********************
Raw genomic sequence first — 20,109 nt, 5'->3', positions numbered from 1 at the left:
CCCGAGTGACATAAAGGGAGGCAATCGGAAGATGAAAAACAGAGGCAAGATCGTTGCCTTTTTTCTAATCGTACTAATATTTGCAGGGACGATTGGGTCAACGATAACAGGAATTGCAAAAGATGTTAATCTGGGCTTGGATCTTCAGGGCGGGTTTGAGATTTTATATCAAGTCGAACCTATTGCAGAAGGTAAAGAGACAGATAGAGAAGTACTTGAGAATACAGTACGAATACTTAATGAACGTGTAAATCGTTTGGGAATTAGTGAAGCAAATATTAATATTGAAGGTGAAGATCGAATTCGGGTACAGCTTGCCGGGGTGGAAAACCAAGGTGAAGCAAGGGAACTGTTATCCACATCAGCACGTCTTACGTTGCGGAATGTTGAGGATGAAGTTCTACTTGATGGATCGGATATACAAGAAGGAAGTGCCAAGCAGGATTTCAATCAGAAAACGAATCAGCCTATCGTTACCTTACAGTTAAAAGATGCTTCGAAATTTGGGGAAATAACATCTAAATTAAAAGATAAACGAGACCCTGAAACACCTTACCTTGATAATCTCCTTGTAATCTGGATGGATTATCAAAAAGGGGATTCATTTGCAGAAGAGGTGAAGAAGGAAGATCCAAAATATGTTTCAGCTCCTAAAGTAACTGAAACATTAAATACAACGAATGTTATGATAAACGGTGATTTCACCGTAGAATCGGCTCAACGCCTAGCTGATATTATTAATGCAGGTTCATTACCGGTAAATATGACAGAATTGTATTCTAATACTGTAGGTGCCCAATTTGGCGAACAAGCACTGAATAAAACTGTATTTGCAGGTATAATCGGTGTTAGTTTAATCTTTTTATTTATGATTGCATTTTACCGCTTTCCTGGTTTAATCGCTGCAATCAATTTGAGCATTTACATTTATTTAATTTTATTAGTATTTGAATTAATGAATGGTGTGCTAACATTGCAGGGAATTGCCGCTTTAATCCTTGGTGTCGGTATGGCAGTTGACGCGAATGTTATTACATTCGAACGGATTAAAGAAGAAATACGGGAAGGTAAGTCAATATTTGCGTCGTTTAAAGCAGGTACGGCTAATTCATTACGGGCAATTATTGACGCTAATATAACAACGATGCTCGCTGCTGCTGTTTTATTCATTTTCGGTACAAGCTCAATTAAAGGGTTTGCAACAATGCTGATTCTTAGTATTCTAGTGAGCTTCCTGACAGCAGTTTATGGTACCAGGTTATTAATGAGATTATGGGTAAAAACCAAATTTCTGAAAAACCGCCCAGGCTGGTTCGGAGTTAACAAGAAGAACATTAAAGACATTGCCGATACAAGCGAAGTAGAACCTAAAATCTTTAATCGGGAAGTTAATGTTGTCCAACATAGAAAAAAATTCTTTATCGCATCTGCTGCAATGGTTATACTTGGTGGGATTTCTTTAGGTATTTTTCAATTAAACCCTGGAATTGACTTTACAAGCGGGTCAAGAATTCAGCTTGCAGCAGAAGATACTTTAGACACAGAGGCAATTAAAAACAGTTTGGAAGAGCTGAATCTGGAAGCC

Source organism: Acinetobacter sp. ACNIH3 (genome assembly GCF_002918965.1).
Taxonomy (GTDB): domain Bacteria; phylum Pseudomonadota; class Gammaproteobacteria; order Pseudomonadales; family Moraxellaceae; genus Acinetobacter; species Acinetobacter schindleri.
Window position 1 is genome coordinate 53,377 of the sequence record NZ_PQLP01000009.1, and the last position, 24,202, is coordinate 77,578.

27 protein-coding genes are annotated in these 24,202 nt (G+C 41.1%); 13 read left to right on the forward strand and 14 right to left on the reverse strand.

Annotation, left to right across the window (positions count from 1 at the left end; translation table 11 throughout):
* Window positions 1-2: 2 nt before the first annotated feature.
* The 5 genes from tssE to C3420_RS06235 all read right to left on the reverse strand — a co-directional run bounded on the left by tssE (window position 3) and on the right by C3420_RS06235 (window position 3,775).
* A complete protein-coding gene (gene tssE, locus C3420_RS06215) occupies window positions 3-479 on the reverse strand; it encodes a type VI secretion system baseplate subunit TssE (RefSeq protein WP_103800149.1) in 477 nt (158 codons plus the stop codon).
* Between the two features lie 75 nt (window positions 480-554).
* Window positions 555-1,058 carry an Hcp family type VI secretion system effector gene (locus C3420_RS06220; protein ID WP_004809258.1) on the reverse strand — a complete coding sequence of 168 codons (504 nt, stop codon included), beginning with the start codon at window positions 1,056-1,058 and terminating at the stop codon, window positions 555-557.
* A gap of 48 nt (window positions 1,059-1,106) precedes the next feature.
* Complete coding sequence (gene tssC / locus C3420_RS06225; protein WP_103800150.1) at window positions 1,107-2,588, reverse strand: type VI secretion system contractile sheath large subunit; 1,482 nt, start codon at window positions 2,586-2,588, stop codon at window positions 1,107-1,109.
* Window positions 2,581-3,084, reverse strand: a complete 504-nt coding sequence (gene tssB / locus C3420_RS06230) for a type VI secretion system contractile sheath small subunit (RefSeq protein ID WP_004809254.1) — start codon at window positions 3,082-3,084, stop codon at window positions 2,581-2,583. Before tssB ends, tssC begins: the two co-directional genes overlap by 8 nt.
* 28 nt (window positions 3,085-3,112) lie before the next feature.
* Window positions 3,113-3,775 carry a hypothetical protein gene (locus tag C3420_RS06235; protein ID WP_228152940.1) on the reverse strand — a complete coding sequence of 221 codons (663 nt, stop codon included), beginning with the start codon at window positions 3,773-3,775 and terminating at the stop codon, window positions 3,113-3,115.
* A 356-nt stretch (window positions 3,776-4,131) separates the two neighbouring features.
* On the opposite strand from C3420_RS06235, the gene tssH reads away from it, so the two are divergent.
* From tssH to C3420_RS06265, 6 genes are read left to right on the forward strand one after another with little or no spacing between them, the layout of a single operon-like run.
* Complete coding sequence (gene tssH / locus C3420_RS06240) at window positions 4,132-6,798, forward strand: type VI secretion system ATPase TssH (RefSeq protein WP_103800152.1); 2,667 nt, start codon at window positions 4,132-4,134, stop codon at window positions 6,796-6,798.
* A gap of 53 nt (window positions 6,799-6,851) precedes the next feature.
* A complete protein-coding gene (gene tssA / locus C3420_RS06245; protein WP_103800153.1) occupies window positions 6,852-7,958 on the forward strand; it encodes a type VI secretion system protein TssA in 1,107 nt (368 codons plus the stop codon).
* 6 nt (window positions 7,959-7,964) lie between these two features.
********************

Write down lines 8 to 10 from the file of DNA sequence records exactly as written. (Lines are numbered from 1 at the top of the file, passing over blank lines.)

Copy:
* Window positions 1-2: 2 nt before the first annotated feature.
* The 5 genes from tssE to C3420_RS06235 all read right to left on the reverse strand — a co-directional run bounded on the left by tssE (window position 3) and on the right by C3420_RS06235 (window position 3,775).
* A complete protein-coding gene (gene tssE, locus C3420_RS06215) occupies window positions 3-479 on the reverse strand; it encodes a type VI secretion system baseplate subunit TssE (RefSeq protein WP_103800149.1) in 477 nt (158 codons plus the stop codon).